For Inspiration and Recognition of Science and Technology, also known as FIRST, kicked off its competition today.

The contest will see more than 2,000 high school teams from across North America compete.

"I think to participate in that competition, First Robotics, it shows them what they can do in science, and they see that in science, there's a lot of opportunities," said Laurent Beaudoin, chairman of Bombardier.

"They have mentors who are coming from Bombardier, CAE -- different big companies and they are not by themselves. They have an opportunity to learn from the best," said Xavier Guillot, First Robotics' Quebec regional director.

On Saturday, 300 teens from 14 Quebec high schools received their kits needed for the contest.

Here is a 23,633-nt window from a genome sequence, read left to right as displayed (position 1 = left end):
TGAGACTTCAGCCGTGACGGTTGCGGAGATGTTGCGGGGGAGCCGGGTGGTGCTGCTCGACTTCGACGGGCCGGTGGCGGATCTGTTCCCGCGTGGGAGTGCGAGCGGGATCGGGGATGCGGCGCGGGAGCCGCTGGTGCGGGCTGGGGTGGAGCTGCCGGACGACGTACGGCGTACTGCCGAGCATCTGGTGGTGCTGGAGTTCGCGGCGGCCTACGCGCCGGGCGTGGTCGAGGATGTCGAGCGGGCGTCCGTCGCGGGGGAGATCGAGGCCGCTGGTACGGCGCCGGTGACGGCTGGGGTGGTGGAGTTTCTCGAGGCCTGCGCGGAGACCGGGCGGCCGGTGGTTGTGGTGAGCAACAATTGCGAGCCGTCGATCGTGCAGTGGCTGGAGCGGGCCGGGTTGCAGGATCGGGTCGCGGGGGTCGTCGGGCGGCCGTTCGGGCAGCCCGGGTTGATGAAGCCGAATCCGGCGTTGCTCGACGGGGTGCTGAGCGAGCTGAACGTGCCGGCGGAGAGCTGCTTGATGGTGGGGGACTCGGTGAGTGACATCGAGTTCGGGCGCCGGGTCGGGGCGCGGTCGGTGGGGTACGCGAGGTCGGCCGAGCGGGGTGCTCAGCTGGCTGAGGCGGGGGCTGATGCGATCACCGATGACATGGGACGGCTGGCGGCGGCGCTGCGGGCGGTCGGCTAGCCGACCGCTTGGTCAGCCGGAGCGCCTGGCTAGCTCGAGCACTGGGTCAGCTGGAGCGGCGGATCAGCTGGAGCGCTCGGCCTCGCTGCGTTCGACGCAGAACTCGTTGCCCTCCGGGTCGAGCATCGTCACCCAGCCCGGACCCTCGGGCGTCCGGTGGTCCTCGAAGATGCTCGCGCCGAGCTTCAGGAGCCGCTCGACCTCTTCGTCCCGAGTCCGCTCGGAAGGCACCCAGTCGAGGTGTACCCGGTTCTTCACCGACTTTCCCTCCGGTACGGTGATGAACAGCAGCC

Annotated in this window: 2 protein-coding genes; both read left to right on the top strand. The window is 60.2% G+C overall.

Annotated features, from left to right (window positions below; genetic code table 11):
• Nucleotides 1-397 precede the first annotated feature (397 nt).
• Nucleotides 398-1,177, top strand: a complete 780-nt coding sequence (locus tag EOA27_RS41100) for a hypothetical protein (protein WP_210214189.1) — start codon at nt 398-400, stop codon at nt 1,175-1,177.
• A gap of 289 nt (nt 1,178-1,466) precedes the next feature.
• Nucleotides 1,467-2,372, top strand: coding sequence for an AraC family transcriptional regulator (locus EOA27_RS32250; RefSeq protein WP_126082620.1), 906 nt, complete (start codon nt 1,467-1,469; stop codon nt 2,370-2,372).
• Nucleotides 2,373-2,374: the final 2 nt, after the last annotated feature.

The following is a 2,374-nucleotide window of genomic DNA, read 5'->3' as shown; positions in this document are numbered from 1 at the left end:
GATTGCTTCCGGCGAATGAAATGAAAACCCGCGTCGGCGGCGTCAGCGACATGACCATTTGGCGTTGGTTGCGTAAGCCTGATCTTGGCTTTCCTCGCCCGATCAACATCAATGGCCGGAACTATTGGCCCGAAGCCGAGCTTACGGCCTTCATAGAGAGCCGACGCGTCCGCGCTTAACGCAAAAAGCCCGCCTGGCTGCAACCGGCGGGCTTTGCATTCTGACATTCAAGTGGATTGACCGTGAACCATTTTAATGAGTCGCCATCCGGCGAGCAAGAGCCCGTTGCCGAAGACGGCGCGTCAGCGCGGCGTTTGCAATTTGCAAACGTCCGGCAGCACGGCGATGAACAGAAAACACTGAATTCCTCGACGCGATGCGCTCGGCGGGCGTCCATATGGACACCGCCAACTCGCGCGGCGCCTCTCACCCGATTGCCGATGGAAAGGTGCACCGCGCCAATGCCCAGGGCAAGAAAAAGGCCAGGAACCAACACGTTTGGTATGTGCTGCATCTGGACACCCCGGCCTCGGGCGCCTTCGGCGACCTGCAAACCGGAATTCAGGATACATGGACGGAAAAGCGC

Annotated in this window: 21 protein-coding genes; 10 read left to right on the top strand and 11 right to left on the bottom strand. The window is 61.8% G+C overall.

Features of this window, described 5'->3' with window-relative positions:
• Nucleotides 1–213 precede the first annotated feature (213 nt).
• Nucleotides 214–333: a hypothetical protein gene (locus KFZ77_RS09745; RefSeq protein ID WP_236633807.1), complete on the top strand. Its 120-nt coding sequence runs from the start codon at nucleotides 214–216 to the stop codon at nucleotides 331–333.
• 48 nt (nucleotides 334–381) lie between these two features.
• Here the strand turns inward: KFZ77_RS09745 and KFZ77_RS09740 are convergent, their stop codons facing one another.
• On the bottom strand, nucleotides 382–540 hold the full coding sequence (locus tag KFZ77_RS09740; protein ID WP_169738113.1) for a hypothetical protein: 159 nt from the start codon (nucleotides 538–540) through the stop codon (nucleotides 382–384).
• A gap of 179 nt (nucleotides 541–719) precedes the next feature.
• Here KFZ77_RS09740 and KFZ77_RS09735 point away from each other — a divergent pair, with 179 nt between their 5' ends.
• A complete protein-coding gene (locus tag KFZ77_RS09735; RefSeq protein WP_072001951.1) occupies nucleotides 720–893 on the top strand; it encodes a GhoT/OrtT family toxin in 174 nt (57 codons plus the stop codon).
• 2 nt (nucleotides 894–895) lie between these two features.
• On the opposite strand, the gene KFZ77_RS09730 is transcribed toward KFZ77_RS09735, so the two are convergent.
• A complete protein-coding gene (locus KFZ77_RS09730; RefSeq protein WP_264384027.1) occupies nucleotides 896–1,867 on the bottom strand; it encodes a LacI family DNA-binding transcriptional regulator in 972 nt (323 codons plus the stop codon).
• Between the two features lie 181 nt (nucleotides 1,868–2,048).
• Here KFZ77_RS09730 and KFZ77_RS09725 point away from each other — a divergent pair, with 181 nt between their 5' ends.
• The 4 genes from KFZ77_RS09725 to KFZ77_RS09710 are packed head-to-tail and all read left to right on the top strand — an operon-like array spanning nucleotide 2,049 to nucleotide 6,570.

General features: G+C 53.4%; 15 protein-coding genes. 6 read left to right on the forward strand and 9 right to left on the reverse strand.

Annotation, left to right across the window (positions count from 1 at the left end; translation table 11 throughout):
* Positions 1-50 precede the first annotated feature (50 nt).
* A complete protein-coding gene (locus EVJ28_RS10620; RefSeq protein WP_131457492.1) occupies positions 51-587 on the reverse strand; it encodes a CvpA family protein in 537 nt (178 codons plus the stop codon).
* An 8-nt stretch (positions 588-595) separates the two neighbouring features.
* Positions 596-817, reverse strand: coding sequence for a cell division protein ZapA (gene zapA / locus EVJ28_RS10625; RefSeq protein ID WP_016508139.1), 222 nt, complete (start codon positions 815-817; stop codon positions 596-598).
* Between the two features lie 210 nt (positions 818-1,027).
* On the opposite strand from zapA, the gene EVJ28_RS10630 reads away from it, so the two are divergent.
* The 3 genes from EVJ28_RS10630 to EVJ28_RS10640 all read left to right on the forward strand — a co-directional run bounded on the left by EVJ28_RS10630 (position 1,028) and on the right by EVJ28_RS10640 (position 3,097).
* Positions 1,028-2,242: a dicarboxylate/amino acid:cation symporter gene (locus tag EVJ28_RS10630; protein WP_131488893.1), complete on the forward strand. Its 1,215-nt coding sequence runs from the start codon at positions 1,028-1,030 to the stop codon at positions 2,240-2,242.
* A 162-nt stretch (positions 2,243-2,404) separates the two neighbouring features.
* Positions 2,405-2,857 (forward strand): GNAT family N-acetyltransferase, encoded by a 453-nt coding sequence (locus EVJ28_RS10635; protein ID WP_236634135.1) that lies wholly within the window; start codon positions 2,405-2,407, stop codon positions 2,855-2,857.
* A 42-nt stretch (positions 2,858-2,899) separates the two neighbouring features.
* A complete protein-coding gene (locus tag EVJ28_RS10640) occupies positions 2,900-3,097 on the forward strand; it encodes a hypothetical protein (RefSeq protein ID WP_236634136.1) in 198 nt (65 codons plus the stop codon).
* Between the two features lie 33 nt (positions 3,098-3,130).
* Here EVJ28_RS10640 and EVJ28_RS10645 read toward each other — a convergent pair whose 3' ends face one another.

The kit includes the parts needed to build a sophisticated robot.

"I think we'll have a lot to contribute. We're not so good on the engineering part yet, but I think we'll work on it and we'll definitely come up with something great," said student competitor Jasmine Lau.

Students have six weeks to assemble their creations, with the final product presented in Toronto at the end of March.

This year's competition coincides with a special time for Bombardier – since Canadair was bought in 1986 and this year marks the 25th year the company has owned Bombardier Aerospace.

The company hopes the contest will help prepare budding engineers for the future.

"It's a really interesting area and everything. I'm just not quite sure if that's what I want to do, but I guess by taking this course I'll be able to find out if this is really for me or not," said Michele Day, a student preparing for the competition.